We need people who care genuinely, deeply and can deliver compassionate leadership to change the status quo and tighten the noose on the crony elite system that leaves majority of the people in abject poverty and dehumanising existence. 

I am glad to see that, for the first time, more people have come out with real intentions to salvage the state from its stagnation. Never before have we seen more people vying for the Number one seat in Niger state like we are witnessing in 2023 elections, and for me, it means that we are heading somewhere. It is also interesting to know that many youth are getting involved too and demanding accountability, showing more interest in the 2023 political process. The interest is an elixir in itself, given that makes the system robust and inspires performance.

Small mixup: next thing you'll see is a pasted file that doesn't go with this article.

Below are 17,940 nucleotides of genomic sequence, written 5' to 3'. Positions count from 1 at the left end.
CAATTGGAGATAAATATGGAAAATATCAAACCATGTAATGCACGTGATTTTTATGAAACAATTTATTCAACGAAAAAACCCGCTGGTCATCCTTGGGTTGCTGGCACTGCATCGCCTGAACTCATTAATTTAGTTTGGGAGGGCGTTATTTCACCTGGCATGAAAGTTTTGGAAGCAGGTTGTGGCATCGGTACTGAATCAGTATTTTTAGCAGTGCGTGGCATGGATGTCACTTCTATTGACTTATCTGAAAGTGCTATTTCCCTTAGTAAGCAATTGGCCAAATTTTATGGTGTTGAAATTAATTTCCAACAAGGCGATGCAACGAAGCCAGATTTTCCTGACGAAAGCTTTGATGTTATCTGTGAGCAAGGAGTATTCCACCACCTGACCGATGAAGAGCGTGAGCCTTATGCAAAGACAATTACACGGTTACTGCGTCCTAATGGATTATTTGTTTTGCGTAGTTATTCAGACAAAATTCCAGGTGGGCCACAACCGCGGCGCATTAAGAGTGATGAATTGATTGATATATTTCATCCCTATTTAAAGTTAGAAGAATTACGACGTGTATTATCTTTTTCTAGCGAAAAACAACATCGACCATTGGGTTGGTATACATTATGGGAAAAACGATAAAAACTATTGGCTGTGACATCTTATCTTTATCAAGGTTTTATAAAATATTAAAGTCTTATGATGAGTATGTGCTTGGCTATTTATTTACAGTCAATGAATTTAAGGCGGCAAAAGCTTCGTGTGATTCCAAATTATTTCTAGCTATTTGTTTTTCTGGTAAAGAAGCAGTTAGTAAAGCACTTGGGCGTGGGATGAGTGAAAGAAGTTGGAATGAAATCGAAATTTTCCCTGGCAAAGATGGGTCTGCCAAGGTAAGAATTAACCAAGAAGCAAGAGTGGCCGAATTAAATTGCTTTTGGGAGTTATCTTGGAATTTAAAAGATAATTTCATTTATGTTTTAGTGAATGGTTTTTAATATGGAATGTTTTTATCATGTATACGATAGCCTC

My prayer is, that more women and youth come out to assume their rightful place to contribute meaningfully to the processes of governance and what section 14(2- b) of the constitution stated clearly that the primary purpose of governance is to care for the welfare and wellbeing of our people. We know this cannot be achievable without the collective participation of everyone; diversity of intellect, of gender, of demography both the young and the old, of ethnicity, of skills and talent and most importantly, the diversity of knowledge and wisdom to act and be proactive in situations that need urgent leadership which can be amalgamated and codified as resources of value for meaningful growth and development.

We must all hold hands together and ensure that we save the state from total collapse. It takes every one of us; men and women, young and old. We are not lone rangers in this, it will be foolhardy to assume that we know it and can do it all alone. 

That is why all Niger state stakeholders will have a part to play. We run Niger’s first government “by the people, for the people.” We therefore, invite all well meaning Niger people to support our intentions to take Niger State to its destined greatness.

Khadijah Abdullahi Iya 

APGA Gubernatorial Candidate

Niger State.